I do agree that 5 is very young to be going into a change room alone.  My DD is just about to turn 5 and is very independent but I could see her getting confused or lost in a change room on her own.

 

Not sure who said it but I agree about boys in the women's washroom.  I mean everyone is in a stall... I could care-a-less who is in there as long as they aren't in the stall with me.  :P

 

 

 

 

post #54 of 69
Huh--we always just dry off as best we can and get in the car in our damp suits with towels under us! is that weird? I've just never wanted to mess with it. Our pool does not have family locker rooms. I've never seen any signs regarding age.

I guess I should add that the pool is very close to our house so it's not like we ever have to go from the pool to another stop. Never really paused to appreciate this before!
post #55 of 69

This is a tough one. MY DD is 9 and she is MORTIFIED when she sees a boy 5 or older in the changing room. I think it's because if they're old enough to be in her school, they feel like a peer. she's had sex ed and is starting puberty, but is still little. She is very uncomfortable seeing naked boys, and is horrified to even be in the room with them when she is getting ready to change! Plus, there is often not an open family changing room or stall for her.

 

As a mom though, I probably would not let a young son of mine go alone into a boys locker room, no way. But it always bothers me when this happens and I wish that moms would send boys into a stall to change - or more importantly, we need to have stalls and family changing rooms in abundance.

post #56 of 69

I have boys, but I don't want a 7 year old boy in my locker room when I'm changing.  That's way too old to be changing with women. And I am modest. Fine if you're not, but I am and it's a ladies locker room.  Boys who are seven are capable of dressing themselves, so I do think the child could go to the men's locker to change.  But if there's a concern, the boy should come in his suit, and leave in his suit.  Or he could go with his mom to a ladies restroom after she checks that no one is in there and change in a stall.  I don't think it's the responsibility of every other woman and girl at the pool to have to deal with the boy. 

post #57 of 69

I wish they'd just put a bunch of stalls in places like this. I don't want to change in front of a bunch of strange women either!

post #58 of 69

I came across this problem just yesterday in a private hotel complex. We walked in and an elderly woman asked my sister if she knew the rules and pointed at her 5 year old son. She said no she didnt, and the woman said ..well he shouldnt be in here he has to go next door to the gents. This woman was fully dressed...the only person in there..and just leaving...she had no reason to worry or question us. There are 2 cubicles which my sister makes her son use. The hotel has no family sharing facility.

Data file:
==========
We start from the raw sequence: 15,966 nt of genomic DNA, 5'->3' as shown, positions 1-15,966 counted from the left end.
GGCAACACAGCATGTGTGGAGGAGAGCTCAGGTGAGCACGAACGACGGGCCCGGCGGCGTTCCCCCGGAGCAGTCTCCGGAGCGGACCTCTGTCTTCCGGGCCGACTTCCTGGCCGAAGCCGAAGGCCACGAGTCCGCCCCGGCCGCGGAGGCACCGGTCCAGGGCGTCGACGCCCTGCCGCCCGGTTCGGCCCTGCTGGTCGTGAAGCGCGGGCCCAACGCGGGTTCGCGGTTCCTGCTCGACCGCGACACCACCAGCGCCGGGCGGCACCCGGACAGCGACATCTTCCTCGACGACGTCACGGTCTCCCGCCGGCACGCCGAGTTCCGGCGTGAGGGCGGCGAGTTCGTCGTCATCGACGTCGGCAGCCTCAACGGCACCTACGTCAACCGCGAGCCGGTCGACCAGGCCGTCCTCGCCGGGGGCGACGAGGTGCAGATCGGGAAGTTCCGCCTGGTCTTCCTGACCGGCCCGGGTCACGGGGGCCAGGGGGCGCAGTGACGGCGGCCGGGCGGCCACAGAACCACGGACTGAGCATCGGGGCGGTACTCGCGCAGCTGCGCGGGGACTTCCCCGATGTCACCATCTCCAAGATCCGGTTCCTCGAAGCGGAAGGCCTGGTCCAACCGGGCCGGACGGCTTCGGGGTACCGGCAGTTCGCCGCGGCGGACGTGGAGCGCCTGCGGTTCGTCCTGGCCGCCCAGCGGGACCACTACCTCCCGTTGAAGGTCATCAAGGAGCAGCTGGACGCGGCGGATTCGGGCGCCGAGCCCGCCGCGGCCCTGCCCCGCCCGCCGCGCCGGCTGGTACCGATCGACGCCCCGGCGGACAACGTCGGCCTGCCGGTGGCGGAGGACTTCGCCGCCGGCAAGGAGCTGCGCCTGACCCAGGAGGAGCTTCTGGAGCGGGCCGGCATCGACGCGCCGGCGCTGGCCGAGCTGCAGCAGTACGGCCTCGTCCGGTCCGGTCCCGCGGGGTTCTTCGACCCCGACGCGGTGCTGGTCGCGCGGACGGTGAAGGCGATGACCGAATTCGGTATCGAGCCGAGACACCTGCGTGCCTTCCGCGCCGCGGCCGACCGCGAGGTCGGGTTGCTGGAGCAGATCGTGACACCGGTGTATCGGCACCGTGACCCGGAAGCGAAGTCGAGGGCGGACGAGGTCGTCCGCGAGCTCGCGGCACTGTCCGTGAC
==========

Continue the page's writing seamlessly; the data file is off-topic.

I would NEVER put a 5 year old into a changing room with strange men without his father or family member with him, its opening him to to anything !!! You never know who is in there !!!   Would you leave your 5 yr old son???? ok ..you may want to protect your daughter from seeing an 8 yr old naked, thats fair enough...but that 8 yr old should have been in the cubicle, you could have pointed that out to him, but id never insist anyone put a little boy in with strange men to strip naked to go swimming, and i dont think any other mother would. I think if the facility doesnt have a family room you should be able to take your child in up to primary school age, as long as they change in the cubicle. And if any woman are worried about little boys checking them out, show a bit of decorum yourselves and change in the cubicles, i can change outside the cubicle using a towel and not show an inch of skin !! (im good at that at home too) :-)

post #59 of 69

Well I guess I don't believe there are child molesters waiting around every corner in gym locker rooms, just waiting for a child changing in order to hurt them. At the gym we went to when my oldest was 5, they had a rule where 5 and over had to use the same sex locker rooms. I'm not sure if it was actually enforced, but my son had no problem going in the locker room, changing, and coming out. All the boys did this and I can't remember any of them having a problem. There was a sign posted saying that they would send in a same sex employee of the gym to supervise or w/e if you wanted.

 

At the gym we use currently, a ymca, they have a nice set up. I'm not sure the actual age restrictions, but they have an adult men, adult women, boy, and girl locker rooms. So 4 separate locker rooms. I guess this is so you can send your opposite sex child into their own locker room and not worry about adults? I'm not sure. Then they also have about 6 family changing rooms. Those do tend to get crowded after swim lessons. The child locker rooms only have one exit, and while roomy, are not as large and maze like as the adult ones. All 3 of my boys have used the boy changing room without a single problem, except maybe being too slow. They are 9, 6, and 4. 

post #60 of 69
Quote:
Originally Posted by mkksmom View Post

To me, the solution is to have stalls with curtains or doors for people to change. That's what we have at our pool. Who knows who a little boy might encounter in a men's locker room. I only have girls, so it's easy for me, but I think it would help if there were private changing areas for those who want privacy.

 

A little boy would encounter men changing to get ready to go swimming...that's it.